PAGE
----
Сonstruction on site
(Правовое руководство по составлению строительных контрактов)
Construction on site as discussed in this chapter covers civil engineering, building and the installation of equipment. It also covers the supply by the contractor of certain construction services relating to installation to be effected by the purchaser or an enterprise engaged by the purchaser. The scope of the construction to be effected will depend on the terms of the particular works contract. Mandatory legal rules in force in the country where the works is to be constructed may require certain standards or procedures to be observed during the construction (paragraphs 1 to 3).
Some preparatory work is usually needed on the site before construction can commence. The contract may specify the items of preparatory work to be undertaken by each party. The purchaser may be obligated to obtain any authorizations required for the use of the site for construction. The contract may also specify the facilities which will be needed by the contractor's personnel during the construction, and determine how those facilities are to be provided (paragraphs 6 to 9).
The contract may obligate the contractor to equip himself with the construction machinery and tools that he needs for the construction. If the purchaser is to supply some of the construction machinery and tools, the contract may determine the rights and obligations of the parties in regard to the supply. The purchaser may be obligated to assist the contractor in obtaining authorizations for the import of the construction machinery and tools into the country where the works is to be constructed (paragraphs 11 and 12).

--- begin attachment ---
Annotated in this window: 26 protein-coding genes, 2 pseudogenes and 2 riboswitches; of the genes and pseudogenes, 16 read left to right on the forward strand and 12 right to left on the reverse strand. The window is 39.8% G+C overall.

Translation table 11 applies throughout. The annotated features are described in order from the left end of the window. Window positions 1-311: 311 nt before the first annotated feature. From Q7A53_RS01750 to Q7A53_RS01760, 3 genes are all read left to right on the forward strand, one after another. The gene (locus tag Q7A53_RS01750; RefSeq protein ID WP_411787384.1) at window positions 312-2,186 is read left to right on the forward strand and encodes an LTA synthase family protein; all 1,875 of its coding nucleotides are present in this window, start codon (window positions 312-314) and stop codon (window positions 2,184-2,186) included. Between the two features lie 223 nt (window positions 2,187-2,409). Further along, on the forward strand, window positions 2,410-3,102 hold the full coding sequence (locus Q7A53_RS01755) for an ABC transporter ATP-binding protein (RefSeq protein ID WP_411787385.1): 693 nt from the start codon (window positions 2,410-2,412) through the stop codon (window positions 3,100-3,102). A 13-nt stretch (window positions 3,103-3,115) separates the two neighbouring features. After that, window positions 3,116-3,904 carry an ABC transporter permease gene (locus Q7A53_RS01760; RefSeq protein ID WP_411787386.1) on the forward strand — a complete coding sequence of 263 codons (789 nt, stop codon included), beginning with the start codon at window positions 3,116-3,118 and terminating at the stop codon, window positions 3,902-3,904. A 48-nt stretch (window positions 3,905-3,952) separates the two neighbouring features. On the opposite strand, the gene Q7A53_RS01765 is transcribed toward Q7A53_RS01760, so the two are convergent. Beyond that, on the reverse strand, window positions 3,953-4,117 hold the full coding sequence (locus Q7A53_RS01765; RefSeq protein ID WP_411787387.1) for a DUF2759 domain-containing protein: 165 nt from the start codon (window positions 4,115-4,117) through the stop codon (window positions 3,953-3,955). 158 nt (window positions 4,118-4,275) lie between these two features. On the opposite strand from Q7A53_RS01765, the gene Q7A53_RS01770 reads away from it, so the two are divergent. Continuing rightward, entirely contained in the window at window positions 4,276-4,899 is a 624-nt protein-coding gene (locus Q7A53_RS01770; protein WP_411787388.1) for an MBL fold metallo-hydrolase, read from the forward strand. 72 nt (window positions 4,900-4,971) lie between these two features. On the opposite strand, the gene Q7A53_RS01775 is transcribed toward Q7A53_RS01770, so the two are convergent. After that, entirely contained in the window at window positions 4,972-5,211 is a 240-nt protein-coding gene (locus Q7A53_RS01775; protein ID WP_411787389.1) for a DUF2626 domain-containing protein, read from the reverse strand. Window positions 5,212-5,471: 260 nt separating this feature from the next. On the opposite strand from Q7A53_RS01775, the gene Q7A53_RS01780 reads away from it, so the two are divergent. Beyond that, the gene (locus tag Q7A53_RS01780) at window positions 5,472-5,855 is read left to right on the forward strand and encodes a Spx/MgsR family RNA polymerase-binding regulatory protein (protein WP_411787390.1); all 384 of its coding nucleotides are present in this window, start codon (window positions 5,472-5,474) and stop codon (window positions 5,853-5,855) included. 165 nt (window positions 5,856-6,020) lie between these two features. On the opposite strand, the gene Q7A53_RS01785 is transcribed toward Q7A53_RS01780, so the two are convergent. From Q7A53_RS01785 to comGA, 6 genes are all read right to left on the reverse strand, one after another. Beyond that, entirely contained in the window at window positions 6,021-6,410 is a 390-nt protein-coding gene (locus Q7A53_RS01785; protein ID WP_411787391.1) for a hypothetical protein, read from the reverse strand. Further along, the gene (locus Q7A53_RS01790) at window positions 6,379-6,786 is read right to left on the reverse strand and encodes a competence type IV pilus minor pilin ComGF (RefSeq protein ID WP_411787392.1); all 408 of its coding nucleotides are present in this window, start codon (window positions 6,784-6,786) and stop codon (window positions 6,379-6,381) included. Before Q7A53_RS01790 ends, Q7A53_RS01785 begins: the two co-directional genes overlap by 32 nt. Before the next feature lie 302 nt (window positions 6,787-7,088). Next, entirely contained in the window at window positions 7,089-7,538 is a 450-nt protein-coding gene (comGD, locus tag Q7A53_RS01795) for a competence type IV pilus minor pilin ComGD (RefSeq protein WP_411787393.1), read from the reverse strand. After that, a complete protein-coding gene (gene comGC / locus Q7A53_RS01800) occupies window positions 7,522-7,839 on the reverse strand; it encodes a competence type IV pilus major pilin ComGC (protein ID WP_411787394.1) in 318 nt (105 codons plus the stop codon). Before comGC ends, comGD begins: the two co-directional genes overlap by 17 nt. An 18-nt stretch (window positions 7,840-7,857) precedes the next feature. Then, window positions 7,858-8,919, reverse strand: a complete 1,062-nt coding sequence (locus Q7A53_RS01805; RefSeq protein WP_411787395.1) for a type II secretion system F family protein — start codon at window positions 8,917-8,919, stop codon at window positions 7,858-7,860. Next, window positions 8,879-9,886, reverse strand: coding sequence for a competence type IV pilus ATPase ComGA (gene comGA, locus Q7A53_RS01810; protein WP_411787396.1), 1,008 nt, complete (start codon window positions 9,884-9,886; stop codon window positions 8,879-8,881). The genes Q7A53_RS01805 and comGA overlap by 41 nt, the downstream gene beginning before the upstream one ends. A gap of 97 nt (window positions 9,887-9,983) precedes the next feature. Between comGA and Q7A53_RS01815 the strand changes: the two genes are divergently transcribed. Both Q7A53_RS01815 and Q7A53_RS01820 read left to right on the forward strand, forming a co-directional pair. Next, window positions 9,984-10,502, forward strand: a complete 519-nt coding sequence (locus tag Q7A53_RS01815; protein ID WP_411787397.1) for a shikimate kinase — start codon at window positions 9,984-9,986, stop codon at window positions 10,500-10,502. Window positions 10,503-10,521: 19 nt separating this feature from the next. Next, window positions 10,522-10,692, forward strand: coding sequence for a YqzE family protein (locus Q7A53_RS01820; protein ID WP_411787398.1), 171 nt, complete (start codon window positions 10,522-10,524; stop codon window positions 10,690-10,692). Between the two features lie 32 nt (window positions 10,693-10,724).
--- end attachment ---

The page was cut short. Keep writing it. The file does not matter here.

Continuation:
The contract should set forth the dates when the construction is to be commenced and completed by the contractor, and also determine whether completion prior to the date set for completion is permissible (paragraphs 14 to 17).
It is advisable for the contract to contain a time-schedule which establishes the sequential order in which construction is to take place. In designing the time-schedule, the parties may wish to consider using the "critical path method". The time-schedule may establish obligatory and non-obligatory milestone dates for the completion of portions of the construction (paragraphs 18 to 23).
The date for completion of construction may need to be changed in certain circumstances. The contract may establish a mechanism for making the change if those circumstances occur (paragraphs 24 and 25).
If the purchaser undertakes the installation of equipment, the contractor may be obligated to supervise the installation. The contract may specify the rights and obligations of the parties in relation to the supervision. Where supervision by the contractor is not needed, the contractor may be obligated to give advice on installation, if so requested by the purchaser (paragraphs 27 to 30).
Each party will need access to the site for certain purposes. The contract may define the access to be granted, and include provisions regulating access (paragraphs 31 and 32).
In cases where the purchaser is to construct a portion of the works, he may sometimes find it advantageous to require the contractor to purchase on his behalf some of the equipment and materials needed for the construction (paragraphs 33 and 34). The contract may obligate the contractor to clear the site periodically, and to leave it in a clean and workmanlike condition after the completion of construction (paragraph 36).